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Catherine Ashton EU High Representative for Foreign Affairs and Security Policy and Vice President of the European Commission Remarks on the Middle East peace process European Parliament Strasbourg 9 March 2011

European Commission - SPEECH/11/162   09/03/2011

Other available languages: none

SPEECH/11/162

Catherine Ashton

EU High Representative for Foreign Affairs and Security Policy and Vice President of the European Commission

Remarks on the Middle East peace process

European Parliament

Strasbourg 9 March 2011

I am grateful for the opportunity to have today's debate on the Middle East peace process. Achieving progress on the peace process is both urgent and important.

As this House knows, our Southern Neighbourhood and the wider Middle East are changing fast. We have seen historic events in Tunisia and Egypt - but also on-going violence in Libya, while protests continue in Yemen, Bahrain, and elsewhere.

So, while the region is in upheaval some have said this is not the time to focus on the stalled Israeli – Palestinian peace process. I believe the opposite is true. At this crucial moment, it is even more important to try to end to this conflict, as a key contribution towards a peaceful region.

This is the message I have delivered in my visits to the region in January and February and said in my discussions with President Abbas and PM Netenyahu. For the greater security of both peoples an agreement should be found

The EU has an important role in this process

The Foreign Affairs Council has set out its position clearly – most recently in our council conclusions in December: the only viable choice is a negotiated outcome on all final status issues. If there is to be genuine peace, there has to be a solution to the status of Jerusalem as the future capital of two states, with the State of Israel and an independent, democratic, contiguous and viable State of Palestine living side by side in peace and security. The EU position on settlements is clear. Settlements are illegal, constitute an obstacle to peace and threaten to make a two-state solution impossible.

I chaired the Quartet meeting in Munich on February 5. The EU went into this meeting seeking an invigorated Quartet and we managed to achieve that. We agreed together with our partners from the UN, US and Russia on an ambitious schedule. Last week Quartet envoys met in Brussels under the chairmanship of Helga Schmid, the Political Director and Deputy Secretary General of the EEAS with, for the first time, the Palestinians negotiators. Tomorrow, the Quartet envoys will meet the Israeli negotiators, again for the first time.

The envoys are now moving to prepare the next Principals meeting when Ban Ki Moon, Russian Minister Lavrov, Secretary Clinton and I will meet.

But if there is to be a two state solution, both must be viable. For that reason it is important that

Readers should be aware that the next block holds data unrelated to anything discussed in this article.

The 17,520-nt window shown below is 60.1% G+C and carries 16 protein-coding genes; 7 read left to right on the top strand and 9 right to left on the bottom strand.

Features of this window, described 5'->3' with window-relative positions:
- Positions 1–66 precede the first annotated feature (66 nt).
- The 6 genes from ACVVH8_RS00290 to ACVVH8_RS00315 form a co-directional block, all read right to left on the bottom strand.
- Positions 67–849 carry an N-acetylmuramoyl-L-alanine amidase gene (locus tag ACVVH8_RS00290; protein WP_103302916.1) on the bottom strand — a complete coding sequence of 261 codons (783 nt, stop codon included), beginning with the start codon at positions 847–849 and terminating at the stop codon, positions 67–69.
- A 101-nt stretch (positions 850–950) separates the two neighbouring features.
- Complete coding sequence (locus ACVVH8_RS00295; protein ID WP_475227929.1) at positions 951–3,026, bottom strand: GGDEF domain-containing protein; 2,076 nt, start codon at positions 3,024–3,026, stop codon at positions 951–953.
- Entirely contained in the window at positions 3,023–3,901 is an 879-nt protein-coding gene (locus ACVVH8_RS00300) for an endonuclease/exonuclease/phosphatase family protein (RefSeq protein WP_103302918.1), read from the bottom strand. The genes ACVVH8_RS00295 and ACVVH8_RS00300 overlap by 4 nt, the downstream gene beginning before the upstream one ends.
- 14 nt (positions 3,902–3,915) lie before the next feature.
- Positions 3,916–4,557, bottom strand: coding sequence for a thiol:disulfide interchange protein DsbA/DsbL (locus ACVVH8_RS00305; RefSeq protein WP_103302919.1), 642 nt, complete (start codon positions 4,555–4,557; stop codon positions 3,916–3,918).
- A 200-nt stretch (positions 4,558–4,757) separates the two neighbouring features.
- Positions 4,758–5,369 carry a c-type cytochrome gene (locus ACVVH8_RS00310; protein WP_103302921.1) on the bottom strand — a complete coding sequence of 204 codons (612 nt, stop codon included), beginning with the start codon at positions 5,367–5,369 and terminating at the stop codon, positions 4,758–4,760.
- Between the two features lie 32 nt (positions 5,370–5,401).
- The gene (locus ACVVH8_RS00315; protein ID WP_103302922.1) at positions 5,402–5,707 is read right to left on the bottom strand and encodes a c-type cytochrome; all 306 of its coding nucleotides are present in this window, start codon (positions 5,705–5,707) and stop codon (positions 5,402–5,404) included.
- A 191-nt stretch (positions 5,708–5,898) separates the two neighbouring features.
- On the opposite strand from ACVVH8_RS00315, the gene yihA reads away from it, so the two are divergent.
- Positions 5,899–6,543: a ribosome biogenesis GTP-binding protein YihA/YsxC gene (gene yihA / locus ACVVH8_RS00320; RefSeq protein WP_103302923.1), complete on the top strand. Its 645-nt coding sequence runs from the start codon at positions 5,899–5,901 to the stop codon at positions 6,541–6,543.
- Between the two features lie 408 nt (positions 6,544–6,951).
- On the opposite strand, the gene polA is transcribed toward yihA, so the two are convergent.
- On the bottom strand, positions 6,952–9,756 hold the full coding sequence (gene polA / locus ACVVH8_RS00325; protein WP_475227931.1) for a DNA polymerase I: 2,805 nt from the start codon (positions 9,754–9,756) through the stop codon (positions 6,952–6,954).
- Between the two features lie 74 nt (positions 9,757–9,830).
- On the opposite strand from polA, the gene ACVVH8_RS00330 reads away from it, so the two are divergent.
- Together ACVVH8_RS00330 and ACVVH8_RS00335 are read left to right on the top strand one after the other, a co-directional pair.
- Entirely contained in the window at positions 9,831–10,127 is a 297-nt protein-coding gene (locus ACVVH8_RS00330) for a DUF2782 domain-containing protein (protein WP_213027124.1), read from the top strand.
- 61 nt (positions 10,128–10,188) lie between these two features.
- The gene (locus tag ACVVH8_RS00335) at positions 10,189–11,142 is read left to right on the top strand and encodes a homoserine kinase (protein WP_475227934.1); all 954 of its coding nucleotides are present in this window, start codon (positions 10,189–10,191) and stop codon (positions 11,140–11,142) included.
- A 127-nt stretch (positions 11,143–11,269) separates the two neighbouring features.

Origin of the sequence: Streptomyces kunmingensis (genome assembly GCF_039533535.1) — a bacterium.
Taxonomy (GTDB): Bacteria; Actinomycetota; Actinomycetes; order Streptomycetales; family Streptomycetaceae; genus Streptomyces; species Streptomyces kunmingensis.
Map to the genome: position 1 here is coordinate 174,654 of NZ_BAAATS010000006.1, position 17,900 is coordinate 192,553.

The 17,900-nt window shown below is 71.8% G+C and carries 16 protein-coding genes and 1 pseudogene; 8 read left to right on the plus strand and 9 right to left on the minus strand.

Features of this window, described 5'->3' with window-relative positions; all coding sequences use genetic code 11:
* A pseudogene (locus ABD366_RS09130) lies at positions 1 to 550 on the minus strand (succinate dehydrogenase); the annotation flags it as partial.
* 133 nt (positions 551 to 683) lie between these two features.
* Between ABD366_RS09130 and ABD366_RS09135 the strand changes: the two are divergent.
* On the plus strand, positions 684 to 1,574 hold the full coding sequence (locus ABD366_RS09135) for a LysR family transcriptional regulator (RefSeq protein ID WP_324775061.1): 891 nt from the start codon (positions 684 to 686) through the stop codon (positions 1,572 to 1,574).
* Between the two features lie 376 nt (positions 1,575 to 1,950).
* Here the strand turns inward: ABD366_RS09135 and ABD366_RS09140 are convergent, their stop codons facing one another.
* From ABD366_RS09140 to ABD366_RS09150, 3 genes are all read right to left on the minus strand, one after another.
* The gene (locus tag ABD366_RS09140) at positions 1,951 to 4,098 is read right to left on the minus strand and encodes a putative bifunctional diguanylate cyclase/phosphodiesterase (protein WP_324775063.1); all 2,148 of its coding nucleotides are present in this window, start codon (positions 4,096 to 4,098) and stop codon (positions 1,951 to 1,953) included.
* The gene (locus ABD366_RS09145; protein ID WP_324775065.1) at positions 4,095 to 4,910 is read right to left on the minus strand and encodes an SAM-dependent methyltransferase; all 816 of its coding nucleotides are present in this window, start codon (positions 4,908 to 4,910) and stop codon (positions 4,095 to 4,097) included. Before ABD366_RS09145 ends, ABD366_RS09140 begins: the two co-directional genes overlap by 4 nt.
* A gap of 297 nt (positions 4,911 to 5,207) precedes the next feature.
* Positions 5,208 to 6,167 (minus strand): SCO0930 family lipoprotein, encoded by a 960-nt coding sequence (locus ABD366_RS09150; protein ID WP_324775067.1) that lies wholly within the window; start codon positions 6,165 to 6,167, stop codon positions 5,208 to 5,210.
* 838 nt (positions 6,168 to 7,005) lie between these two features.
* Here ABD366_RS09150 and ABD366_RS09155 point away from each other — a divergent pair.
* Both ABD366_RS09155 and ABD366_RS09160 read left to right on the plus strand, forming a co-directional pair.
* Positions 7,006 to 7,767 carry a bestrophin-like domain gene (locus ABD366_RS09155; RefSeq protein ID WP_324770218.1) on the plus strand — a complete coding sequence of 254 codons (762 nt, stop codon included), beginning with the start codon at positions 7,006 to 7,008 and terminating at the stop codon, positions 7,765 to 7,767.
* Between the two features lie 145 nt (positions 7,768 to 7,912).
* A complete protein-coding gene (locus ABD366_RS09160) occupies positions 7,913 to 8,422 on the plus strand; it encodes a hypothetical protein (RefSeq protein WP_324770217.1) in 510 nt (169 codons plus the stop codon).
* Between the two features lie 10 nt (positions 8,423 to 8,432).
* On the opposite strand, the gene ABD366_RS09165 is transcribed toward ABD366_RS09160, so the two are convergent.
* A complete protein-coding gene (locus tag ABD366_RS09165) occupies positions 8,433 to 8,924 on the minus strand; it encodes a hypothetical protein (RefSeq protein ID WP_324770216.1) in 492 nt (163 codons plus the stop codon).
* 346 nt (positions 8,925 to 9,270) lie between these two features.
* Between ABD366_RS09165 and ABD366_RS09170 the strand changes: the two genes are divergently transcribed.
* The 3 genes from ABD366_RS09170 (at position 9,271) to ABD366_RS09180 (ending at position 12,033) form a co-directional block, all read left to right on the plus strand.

the EU is the largest contributor to the Palestinians, and we remain committed to continue supporting their state-building plan and its implementation, both politically and financially. In this regard, the EU has already approved a first package of €100 million out of the €300 million earmarked for 2011. Funds for Institution-building have been further increased to reinforce Palestinian’s capacities on their way to statehood. This work is crucial for the establishment of the future State of Palestine.

As Honourable members know I have twice visited Gaza. After meeting with business, with civil society and with many children, we have proposed a comprehensive package of support, focusing on infrastructure, equipment and training for the Kerem Shalom crossing. This is specifically to support greater movement of goods – allowing exports to promote economic recovery. In both my visits to Gaza I called for a greater opportunity for the people there to develop the economy, provide jobs and a future for their children.

I also continue to call for the release of Gilad Shalit,

I will host the Ad Hoc Liaison Committee, on 13 April led by Norway and we are in discussion on a donor conference in June

With Israel we had a useful and productive exchange of views at our Association Council on 22 February. We reviewed the Middle East Peace Process and other regional issues, in particular the dramatic changes occurring in the region.

We also discussed our bilateral relations and how best cooperation can go forward building on the current action plan.

Let me also welcome the Israeli readiness to meet with the Quartet envoys.

But I urge Israel to make positive moves now to find a solution –and support the move to direct talks as I believe it is in Israel's interest and long term security. Prime Minister Netanyahu has a vital role now in enabling the talks to get moving and a settlement found.

Honourable members I am very much looking forward to hearing from you so I will keep my remarks brief. But we all share the desire to see this conflict finally end and both parties – and the entire region move forward.


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